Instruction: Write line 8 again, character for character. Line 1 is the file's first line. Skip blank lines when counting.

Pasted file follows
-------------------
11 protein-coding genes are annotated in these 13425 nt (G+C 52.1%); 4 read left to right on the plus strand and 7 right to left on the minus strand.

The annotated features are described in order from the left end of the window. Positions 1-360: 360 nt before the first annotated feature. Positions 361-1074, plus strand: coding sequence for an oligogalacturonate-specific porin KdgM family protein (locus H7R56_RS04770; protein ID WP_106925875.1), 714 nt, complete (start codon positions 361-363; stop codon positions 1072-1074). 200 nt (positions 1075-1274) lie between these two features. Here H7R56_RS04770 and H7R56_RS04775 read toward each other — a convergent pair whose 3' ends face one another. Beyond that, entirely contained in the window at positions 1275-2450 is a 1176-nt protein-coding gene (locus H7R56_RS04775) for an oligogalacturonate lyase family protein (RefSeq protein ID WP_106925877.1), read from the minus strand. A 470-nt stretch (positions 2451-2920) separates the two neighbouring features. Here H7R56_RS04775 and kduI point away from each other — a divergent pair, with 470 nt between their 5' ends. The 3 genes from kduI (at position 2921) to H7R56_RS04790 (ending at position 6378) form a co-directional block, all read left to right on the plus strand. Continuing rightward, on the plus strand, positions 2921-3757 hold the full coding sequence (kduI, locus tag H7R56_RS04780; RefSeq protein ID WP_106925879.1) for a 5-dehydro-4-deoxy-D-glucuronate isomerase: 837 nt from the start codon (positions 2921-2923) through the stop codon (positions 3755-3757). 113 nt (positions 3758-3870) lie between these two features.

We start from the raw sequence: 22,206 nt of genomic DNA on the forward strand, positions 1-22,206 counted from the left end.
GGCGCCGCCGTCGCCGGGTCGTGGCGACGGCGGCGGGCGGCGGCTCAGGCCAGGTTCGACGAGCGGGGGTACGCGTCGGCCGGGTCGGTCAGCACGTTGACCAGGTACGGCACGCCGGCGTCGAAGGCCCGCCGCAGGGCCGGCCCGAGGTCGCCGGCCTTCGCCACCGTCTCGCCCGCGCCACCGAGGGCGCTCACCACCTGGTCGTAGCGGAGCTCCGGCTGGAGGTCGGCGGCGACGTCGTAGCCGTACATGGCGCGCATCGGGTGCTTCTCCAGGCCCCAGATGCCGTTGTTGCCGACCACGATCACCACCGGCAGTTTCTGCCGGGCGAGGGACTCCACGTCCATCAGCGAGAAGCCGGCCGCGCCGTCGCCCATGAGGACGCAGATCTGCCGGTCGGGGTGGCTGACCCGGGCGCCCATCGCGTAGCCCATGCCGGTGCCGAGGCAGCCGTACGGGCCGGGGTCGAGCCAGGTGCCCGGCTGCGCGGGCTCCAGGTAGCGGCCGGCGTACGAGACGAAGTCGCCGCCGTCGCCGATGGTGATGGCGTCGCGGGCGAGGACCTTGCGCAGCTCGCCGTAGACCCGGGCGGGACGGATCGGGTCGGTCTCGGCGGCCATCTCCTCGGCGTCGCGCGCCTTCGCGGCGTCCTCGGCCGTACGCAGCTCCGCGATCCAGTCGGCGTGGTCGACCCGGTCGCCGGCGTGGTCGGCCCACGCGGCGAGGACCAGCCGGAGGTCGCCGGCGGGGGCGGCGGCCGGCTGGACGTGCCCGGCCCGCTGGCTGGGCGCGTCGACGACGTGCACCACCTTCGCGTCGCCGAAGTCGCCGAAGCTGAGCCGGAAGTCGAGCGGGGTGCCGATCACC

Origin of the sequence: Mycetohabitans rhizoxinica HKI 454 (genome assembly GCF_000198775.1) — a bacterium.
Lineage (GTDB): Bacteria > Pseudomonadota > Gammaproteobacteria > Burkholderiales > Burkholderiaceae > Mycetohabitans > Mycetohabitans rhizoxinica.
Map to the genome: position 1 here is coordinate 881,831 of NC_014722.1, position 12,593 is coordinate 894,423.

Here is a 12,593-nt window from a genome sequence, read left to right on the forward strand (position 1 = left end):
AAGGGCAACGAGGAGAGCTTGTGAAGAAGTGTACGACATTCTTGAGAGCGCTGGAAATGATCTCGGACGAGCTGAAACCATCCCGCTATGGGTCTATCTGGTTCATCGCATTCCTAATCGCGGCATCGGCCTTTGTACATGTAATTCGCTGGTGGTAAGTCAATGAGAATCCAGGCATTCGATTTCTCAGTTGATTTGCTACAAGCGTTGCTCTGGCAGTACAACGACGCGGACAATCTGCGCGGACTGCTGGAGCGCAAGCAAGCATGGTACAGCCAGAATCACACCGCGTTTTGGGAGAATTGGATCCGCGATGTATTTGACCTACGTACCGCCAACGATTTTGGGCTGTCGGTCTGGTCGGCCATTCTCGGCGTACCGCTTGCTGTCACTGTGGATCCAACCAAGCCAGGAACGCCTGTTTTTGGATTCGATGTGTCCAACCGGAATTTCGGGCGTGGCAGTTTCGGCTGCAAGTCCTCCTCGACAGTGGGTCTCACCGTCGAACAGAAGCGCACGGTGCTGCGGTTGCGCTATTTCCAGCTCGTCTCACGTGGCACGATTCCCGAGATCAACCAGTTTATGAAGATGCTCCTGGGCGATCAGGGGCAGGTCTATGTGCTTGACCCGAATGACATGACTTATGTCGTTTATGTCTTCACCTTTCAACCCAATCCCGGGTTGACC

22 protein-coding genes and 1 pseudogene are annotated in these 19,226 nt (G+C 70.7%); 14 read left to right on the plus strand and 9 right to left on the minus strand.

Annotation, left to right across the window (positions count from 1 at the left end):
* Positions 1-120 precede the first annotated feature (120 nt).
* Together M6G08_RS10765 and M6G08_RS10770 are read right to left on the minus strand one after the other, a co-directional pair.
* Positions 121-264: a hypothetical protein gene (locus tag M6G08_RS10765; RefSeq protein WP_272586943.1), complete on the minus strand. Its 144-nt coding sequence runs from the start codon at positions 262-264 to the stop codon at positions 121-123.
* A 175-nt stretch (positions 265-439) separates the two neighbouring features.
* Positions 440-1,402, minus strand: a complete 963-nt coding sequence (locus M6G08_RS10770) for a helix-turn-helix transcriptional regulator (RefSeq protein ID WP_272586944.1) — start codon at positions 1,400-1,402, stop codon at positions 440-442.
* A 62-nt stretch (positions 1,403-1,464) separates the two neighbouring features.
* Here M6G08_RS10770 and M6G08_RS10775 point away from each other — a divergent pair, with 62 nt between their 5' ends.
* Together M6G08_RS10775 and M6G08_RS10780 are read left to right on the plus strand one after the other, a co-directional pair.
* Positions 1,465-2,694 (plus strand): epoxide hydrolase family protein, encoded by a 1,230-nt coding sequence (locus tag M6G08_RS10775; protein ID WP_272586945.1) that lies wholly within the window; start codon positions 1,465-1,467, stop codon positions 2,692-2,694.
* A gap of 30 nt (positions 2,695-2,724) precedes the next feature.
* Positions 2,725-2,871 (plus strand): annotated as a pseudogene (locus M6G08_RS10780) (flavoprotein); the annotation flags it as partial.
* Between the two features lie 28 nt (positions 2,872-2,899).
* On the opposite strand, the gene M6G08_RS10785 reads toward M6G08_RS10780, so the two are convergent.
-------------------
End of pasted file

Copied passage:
Here is a 12,593-nt window from a genome sequence, read left to right on the forward strand (position 1 = left end):